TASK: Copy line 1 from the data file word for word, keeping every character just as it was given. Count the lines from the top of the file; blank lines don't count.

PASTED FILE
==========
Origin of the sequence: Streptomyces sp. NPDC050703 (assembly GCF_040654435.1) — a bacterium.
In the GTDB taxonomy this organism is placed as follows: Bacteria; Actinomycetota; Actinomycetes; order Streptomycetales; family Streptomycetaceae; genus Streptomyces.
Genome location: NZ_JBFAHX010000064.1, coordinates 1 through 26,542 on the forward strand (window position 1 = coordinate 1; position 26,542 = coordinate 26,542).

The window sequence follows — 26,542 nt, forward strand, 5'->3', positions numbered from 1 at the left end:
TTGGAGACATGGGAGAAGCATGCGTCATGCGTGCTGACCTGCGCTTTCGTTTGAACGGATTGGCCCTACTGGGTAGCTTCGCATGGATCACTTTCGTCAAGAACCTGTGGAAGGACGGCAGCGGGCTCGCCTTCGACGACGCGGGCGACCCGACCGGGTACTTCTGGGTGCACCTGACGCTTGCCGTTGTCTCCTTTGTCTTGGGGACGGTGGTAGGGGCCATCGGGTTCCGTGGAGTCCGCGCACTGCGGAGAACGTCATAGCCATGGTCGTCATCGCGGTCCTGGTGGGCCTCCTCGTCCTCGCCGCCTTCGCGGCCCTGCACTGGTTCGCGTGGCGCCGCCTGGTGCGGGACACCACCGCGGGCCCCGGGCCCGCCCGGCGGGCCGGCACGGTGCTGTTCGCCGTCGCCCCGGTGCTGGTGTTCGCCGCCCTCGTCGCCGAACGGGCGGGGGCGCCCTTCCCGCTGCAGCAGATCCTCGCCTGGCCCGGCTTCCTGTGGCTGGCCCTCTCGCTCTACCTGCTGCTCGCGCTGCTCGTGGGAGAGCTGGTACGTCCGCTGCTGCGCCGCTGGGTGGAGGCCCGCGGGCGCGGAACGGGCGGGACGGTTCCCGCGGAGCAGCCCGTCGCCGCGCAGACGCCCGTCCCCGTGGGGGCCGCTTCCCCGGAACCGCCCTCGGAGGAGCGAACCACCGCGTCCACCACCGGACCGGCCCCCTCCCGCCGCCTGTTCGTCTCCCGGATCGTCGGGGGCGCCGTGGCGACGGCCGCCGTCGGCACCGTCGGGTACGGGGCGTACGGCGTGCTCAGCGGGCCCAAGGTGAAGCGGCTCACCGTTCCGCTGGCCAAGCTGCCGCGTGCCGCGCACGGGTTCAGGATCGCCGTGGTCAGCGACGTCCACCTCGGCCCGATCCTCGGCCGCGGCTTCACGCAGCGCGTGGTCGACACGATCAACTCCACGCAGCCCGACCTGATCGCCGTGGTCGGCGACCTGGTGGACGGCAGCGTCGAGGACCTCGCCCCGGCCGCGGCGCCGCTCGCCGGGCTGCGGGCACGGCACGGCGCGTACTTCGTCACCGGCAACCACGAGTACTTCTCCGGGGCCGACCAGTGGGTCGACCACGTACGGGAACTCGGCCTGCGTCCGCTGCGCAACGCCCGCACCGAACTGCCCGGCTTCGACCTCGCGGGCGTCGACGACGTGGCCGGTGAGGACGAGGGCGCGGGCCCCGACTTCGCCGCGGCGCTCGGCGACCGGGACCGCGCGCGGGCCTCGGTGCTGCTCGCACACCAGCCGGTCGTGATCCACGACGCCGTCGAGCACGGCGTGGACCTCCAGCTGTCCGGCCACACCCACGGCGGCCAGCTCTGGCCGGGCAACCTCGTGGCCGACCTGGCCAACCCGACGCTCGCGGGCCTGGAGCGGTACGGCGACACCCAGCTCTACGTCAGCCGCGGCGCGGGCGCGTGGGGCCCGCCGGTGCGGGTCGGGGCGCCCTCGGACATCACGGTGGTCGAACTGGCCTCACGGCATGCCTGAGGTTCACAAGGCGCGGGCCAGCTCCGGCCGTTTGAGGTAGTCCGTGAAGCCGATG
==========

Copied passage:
Origin of the sequence: Streptomyces sp. NPDC050703 (assembly GCF_040654435.1) — a bacterium.